CPAs contend with tax ID theft
Tax–related identity theft fraud remains a widespread problem that is often difficult for victims and their tax preparers to correct, CPAs affirmed in a recent survey. For a second year, the annual tax preparation software survey conducted by the JofA and The Tax Adviser included questions about practitioners’ experiences with tax identity theft (for other results, see “2016 Tax Software Survey“). For the 2016 tax preparation season, 59% of CPA tax practitioners said one or more of their clients were victims of tax identity theft during the year. That percentage is down slightly from the 63% of respondents who answered the question the same way in 2015 (see “2015 Tax Software Survey,” Sept. 2015).
While most practitioners encountered identity theft, for the vast majority of respondents, the number of clients affected was relatively small. Of the 2,184 respondents who provided a percentage of clients, 2,085, or 95%, said less than 5% of their clients were victims of tax ID theft, with 83 reporting it was between 5% and 10%, and only 16 respondents putting the percentage higher (see the chart “Percentage of Clients Who Were Victims of Tax ID Theft”). However, while the percentages were small, in most instances, practitioners said identity theft affected multiple clients. Only 272 respondents said just one client was victimized, while 1,258 put the number at two to five clients (see the chart “Number of Clients Who Were Victims of Tax ID Theft”).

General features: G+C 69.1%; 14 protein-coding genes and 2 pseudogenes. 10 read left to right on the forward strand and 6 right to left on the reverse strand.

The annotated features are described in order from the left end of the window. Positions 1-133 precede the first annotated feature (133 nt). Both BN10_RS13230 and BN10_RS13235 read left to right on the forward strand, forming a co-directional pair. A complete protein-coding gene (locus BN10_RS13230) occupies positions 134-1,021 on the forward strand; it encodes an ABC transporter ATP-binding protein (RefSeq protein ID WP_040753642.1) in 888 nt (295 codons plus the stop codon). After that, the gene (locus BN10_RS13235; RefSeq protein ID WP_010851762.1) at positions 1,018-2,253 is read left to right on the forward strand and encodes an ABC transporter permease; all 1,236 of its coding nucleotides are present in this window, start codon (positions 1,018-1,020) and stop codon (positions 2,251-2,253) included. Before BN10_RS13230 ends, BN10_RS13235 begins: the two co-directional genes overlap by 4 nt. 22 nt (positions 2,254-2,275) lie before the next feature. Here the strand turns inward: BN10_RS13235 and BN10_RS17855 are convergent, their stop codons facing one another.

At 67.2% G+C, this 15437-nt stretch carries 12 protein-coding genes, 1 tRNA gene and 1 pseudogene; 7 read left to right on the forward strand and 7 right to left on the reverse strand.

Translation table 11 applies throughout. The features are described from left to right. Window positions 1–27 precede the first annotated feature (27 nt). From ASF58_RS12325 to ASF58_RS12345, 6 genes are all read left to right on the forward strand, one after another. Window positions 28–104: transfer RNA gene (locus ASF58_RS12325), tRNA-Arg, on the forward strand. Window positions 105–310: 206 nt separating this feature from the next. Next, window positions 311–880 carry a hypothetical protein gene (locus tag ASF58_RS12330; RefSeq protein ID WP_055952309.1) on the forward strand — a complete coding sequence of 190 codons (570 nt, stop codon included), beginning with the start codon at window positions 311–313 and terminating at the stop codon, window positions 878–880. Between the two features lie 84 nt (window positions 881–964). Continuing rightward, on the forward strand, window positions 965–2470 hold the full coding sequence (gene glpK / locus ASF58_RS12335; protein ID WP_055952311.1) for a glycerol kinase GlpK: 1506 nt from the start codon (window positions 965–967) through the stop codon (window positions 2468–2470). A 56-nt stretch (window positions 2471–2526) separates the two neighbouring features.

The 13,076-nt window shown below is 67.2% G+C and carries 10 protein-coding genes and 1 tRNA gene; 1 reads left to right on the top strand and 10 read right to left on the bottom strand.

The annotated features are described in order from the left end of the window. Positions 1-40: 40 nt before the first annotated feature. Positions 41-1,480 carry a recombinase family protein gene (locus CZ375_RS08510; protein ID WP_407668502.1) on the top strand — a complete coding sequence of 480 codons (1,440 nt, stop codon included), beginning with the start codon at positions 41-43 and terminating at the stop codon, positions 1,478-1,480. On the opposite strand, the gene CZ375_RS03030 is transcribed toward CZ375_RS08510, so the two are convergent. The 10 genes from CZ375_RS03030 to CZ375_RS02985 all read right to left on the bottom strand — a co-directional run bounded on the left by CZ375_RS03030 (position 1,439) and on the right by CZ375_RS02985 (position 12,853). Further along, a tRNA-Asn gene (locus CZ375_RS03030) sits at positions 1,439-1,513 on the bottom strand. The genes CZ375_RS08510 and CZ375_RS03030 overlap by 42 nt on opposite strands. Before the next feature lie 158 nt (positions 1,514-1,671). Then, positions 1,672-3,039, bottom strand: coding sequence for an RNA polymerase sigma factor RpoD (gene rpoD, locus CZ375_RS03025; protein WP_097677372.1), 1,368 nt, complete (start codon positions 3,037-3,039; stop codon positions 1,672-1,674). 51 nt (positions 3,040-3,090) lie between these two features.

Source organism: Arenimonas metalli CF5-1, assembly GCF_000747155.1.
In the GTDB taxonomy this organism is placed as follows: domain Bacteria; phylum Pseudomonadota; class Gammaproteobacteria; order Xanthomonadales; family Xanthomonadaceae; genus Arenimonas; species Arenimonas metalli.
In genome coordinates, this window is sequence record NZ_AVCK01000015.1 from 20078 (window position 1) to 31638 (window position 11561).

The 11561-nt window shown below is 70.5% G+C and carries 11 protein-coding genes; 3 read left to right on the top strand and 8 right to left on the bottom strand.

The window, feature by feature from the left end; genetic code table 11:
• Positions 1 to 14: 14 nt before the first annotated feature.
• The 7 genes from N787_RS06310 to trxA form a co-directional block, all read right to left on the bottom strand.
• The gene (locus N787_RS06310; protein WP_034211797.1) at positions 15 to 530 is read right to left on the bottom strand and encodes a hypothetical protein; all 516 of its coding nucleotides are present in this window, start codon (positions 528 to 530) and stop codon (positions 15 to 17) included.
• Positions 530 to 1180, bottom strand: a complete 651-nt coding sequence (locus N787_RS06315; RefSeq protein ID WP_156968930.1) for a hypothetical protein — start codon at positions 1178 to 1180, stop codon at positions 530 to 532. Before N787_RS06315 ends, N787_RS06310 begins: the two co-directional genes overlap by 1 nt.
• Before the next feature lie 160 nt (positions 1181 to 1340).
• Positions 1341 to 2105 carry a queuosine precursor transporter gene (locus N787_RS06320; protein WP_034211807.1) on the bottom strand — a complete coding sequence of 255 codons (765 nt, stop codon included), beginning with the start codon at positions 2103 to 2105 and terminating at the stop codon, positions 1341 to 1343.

Asked if clients were aware of the theft before attempting to file a 2015 tax return, almost half the respondents (1,083, or 49%) said some were and others were not. Respondents with only clients who did not previously know they had been victimized (29%) outnumbered those with only clients who did know (22%) (see the chart “Were Clients Aware of the Theft Before Attempting to File?”). This question showed a marked difference from 2015, when 44% of respondents said their clients were not aware of the theft beforehand.